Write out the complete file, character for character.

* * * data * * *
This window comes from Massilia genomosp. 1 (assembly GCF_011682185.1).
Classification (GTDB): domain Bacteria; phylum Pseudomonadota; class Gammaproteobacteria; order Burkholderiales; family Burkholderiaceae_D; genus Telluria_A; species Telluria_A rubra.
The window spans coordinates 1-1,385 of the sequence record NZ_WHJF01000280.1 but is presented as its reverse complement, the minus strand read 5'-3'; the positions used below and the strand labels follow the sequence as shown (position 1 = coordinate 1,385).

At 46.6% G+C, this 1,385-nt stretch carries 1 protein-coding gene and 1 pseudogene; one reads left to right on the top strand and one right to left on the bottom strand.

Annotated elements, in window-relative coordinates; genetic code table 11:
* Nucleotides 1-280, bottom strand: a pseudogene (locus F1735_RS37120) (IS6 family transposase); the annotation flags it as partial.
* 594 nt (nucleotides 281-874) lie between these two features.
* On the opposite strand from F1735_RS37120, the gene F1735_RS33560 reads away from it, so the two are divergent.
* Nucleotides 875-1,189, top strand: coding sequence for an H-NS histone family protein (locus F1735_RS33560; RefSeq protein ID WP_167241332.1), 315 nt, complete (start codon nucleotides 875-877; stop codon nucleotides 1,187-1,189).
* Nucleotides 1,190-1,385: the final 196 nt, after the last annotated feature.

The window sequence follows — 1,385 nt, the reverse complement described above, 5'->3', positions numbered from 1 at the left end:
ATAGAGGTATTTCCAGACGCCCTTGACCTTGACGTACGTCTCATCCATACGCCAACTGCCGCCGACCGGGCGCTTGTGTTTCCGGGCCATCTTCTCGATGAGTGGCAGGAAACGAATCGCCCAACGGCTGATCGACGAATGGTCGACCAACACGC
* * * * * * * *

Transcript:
This window comes from Massilia genomosp. 1 (assembly GCF_011682185.1).
Classification (GTDB): domain Bacteria; phylum Pseudomonadota; class Gammaproteobacteria; order Burkholderiales; family Burkholderiaceae_D; genus Telluria_A; species Telluria_A rubra.
The window spans coordinates 1-1,385 of the sequence record NZ_WHJF01000280.1 but is presented as its reverse complement, the minus strand read 5'-3'; the positions used below and the strand labels follow the sequence as shown (position 1 = coordinate 1,385).

At 46.6% G+C, this 1,385-nt stretch carries 1 protein-coding gene and 1 pseudogene; one reads left to right on the top strand and one right to left on the bottom strand.

Annotated elements, in window-relative coordinates; genetic code table 11:
* Nucleotides 1-280, bottom strand: a pseudogene (locus F1735_RS37120) (IS6 family transposase); the annotation flags it as partial.
* 594 nt (nucleotides 281-874) lie between these two features.
* On the opposite strand from F1735_RS37120, the gene F1735_RS33560 reads away from it, so the two are divergent.
* Nucleotides 875-1,189, top strand: coding sequence for an H-NS histone family protein (locus F1735_RS33560; RefSeq protein ID WP_167241332.1), 315 nt, complete (start codon nucleotides 875-877; stop codon nucleotides 1,187-1,189).
* Nucleotides 1,190-1,385: the final 196 nt, after the last annotated feature.

The window sequence follows — 1,385 nt, the reverse complement described above, 5'->3', positions numbered from 1 at the left end:
ATAGAGGTATTTCCAGACGCCCTTGACCTTGACGTACGTCTCATCCATACGCCAACTGCCGCCGACCGGGCGCTTGTGTTTCCGGGCCATCTTCTCGATGAGTGGCAGGAAACGAATCGCCCAACGGCTGATCGACGAATGGTCGACCAACACGC